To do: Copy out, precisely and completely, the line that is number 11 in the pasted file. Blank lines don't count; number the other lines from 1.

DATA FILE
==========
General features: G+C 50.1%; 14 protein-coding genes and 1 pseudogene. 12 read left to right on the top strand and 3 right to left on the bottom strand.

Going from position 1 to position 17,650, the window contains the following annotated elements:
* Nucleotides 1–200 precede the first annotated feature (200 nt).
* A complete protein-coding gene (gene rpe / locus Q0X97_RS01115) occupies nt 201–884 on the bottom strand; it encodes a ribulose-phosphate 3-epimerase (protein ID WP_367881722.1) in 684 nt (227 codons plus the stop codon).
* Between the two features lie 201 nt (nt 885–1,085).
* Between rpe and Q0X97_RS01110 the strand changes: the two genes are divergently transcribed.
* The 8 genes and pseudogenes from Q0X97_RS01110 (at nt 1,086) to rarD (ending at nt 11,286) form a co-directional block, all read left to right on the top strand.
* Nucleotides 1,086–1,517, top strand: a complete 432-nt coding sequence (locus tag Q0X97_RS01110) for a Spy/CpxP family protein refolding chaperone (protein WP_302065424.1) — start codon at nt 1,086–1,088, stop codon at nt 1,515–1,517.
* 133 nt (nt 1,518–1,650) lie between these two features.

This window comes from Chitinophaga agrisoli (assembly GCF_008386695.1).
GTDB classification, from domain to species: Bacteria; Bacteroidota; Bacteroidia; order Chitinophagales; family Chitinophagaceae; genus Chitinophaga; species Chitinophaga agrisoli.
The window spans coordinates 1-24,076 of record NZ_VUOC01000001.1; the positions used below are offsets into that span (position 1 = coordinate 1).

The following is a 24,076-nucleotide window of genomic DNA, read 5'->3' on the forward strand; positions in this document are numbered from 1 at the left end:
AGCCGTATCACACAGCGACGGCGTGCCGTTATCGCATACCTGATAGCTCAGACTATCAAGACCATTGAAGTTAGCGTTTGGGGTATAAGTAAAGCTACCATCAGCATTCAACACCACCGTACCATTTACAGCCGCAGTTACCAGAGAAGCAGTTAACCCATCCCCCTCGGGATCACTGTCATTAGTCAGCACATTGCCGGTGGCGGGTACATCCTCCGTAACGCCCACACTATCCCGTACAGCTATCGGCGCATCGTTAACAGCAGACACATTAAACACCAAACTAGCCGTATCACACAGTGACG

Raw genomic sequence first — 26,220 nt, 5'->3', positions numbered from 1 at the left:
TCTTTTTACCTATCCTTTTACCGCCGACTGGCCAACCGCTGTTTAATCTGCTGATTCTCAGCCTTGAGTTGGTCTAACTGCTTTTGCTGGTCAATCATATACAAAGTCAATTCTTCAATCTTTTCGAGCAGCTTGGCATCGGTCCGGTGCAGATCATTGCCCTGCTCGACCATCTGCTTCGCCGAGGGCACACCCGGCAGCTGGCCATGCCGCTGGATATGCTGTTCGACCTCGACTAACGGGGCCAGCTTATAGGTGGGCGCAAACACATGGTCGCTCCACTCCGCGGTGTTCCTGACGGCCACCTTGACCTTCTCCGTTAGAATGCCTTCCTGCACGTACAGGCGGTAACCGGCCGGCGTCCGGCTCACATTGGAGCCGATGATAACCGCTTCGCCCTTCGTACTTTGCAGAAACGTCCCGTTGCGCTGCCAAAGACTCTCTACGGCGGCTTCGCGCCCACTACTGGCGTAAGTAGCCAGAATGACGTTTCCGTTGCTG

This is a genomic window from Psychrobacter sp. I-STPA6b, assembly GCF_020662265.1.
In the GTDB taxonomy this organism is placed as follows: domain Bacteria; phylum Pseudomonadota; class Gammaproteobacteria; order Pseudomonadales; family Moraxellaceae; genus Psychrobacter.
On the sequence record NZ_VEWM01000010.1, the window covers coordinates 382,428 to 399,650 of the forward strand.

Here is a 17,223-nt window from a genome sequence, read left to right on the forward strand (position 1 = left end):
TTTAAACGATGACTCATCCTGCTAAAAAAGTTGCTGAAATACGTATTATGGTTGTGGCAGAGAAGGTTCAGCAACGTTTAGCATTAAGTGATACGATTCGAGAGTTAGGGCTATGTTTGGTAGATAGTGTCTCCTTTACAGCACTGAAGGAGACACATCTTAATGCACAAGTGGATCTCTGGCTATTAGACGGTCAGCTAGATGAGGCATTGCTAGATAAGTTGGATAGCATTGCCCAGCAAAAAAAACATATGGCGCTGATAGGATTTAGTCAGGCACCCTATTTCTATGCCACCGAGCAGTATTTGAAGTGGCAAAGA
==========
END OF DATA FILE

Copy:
GTDB classification, from domain to species: Bacteria; Bacteroidota; Bacteroidia; order Chitinophagales; family Chitinophagaceae; genus Chitinophaga; species Chitinophaga agrisoli.